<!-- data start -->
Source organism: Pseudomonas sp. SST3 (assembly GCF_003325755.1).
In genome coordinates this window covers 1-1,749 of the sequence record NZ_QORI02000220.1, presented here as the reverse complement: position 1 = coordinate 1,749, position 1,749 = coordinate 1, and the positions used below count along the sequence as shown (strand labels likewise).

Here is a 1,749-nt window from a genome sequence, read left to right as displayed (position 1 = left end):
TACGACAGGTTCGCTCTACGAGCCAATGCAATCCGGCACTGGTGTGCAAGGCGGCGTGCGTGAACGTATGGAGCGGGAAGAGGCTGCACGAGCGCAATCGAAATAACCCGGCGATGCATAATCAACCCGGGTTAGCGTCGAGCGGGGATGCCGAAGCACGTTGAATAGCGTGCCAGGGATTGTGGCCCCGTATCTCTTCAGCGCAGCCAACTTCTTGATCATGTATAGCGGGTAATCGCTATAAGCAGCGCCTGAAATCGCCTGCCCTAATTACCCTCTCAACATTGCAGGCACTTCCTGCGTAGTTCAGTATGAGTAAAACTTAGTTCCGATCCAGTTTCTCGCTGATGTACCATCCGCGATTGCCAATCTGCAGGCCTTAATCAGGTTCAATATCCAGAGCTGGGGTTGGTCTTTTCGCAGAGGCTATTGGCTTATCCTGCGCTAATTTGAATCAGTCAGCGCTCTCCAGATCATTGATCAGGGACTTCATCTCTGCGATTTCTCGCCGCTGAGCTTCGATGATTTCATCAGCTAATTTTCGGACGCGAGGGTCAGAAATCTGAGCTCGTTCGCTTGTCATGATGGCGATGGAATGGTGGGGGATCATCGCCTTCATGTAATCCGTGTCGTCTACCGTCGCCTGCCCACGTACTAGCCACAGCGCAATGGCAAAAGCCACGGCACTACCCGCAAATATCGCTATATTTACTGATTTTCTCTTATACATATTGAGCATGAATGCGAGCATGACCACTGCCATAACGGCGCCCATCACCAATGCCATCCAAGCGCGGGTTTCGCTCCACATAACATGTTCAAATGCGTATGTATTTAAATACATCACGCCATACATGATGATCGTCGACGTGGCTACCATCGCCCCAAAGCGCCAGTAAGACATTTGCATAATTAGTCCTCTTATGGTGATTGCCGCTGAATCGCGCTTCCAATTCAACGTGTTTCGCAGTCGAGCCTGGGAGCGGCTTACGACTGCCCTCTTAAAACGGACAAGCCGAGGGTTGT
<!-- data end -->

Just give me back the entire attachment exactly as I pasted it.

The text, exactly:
Source organism: Pseudomonas sp. SST3 (assembly GCF_003325755.1).
In genome coordinates this window covers 1-1,749 of the sequence record NZ_QORI02000220.1, presented here as the reverse complement: position 1 = coordinate 1,749, position 1,749 = coordinate 1, and the positions used below count along the sequence as shown (strand labels likewise).

Here is a 1,749-nt window from a genome sequence, read left to right as displayed (position 1 = left end):
TACGACAGGTTCGCTCTACGAGCCAATGCAATCCGGCACTGGTGTGCAAGGCGGCGTGCGTGAACGTATGGAGCGGGAAGAGGCTGCACGAGCGCAATCGAAATAACCCGGCGATGCATAATCAACCCGGGTTAGCGTCGAGCGGGGATGCCGAAGCACGTTGAATAGCGTGCCAGGGATTGTGGCCCCGTATCTCTTCAGCGCAGCCAACTTCTTGATCATGTATAGCGGGTAATCGCTATAAGCAGCGCCTGAAATCGCCTGCCCTAATTACCCTCTCAACATTGCAGGCACTTCCTGCGTAGTTCAGTATGAGTAAAACTTAGTTCCGATCCAGTTTCTCGCTGATGTACCATCCGCGATTGCCAATCTGCAGGCCTTAATCAGGTTCAATATCCAGAGCTGGGGTTGGTCTTTTCGCAGAGGCTATTGGCTTATCCTGCGCTAATTTGAATCAGTCAGCGCTCTCCAGATCATTGATCAGGGACTTCATCTCTGCGATTTCTCGCCGCTGAGCTTCGATGATTTCATCAGCTAATTTTCGGACGCGAGGGTCAGAAATCTGAGCTCGTTCGCTTGTCATGATGGCGATGGAATGGTGGGGGATCATCGCCTTCATGTAATCCGTGTCGTCTACCGTCGCCTGCCCACGTACTAGCCACAGCGCAATGGCAAAAGCCACGGCACTACCCGCAAATATCGCTATATTTACTGATTTTCTCTTATACATATTGAGCATGAATGCGAGCATGACCACTGCCATAACGGCGCCCATCACCAATGCCATCCAAGCGCGGGTTTCGCTCCACATAACATGTTCAAATGCGTATGTATTTAAATACATCACGCCATACATGATGATCGTCGACGTGGCTACCATCGCCCCAAAGCGCCAGTAAGACATTTGCATAATTAGTCCTCTTATGGTGATTGCCGCTGAATCGCGCTTCCAATTCAACGTGTTTCGCAGTCGAGCCTGGGAGCGGCTTACGACTGCCCTCTTAAAACGGACAAGCCGAGGGTTGT